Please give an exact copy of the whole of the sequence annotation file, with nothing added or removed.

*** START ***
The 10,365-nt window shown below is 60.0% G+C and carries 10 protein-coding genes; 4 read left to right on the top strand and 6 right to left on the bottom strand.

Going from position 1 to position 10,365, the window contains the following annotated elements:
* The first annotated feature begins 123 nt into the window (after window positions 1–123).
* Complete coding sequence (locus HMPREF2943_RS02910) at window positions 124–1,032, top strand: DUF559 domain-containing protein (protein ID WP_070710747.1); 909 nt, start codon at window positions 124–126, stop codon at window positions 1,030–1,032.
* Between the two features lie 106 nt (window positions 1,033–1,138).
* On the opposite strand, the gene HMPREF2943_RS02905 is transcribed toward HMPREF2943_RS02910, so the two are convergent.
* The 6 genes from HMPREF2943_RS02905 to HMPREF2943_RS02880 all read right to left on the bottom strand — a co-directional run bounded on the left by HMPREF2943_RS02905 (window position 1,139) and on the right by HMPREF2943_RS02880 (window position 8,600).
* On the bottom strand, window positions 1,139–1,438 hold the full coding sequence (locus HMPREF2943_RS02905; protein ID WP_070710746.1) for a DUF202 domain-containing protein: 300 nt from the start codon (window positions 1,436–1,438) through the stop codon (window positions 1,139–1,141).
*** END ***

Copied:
The 10,365-nt window shown below is 60.0% G+C and carries 10 protein-coding genes; 4 read left to right on the top strand and 6 right to left on the bottom strand.

Going from position 1 to position 10,365, the window contains the following annotated elements:
* The first annotated feature begins 123 nt into the window (after window positions 1–123).
* Complete coding sequence (locus HMPREF2943_RS02910) at window positions 124–1,032, top strand: DUF559 domain-containing protein (protein ID WP_070710747.1); 909 nt, start codon at window positions 124–126, stop codon at window positions 1,030–1,032.
* Between the two features lie 106 nt (window positions 1,033–1,138).
* On the opposite strand, the gene HMPREF2943_RS02905 is transcribed toward HMPREF2943_RS02910, so the two are convergent.
* The 6 genes from HMPREF2943_RS02905 to HMPREF2943_RS02880 all read right to left on the bottom strand — a co-directional run bounded on the left by HMPREF2943_RS02905 (window position 1,139) and on the right by HMPREF2943_RS02880 (window position 8,600).
* On the bottom strand, window positions 1,139–1,438 hold the full coding sequence (locus HMPREF2943_RS02905; protein ID WP_070710746.1) for a DUF202 domain-containing protein: 300 nt from the start codon (window positions 1,436–1,438) through the stop codon (window positions 1,139–1,141).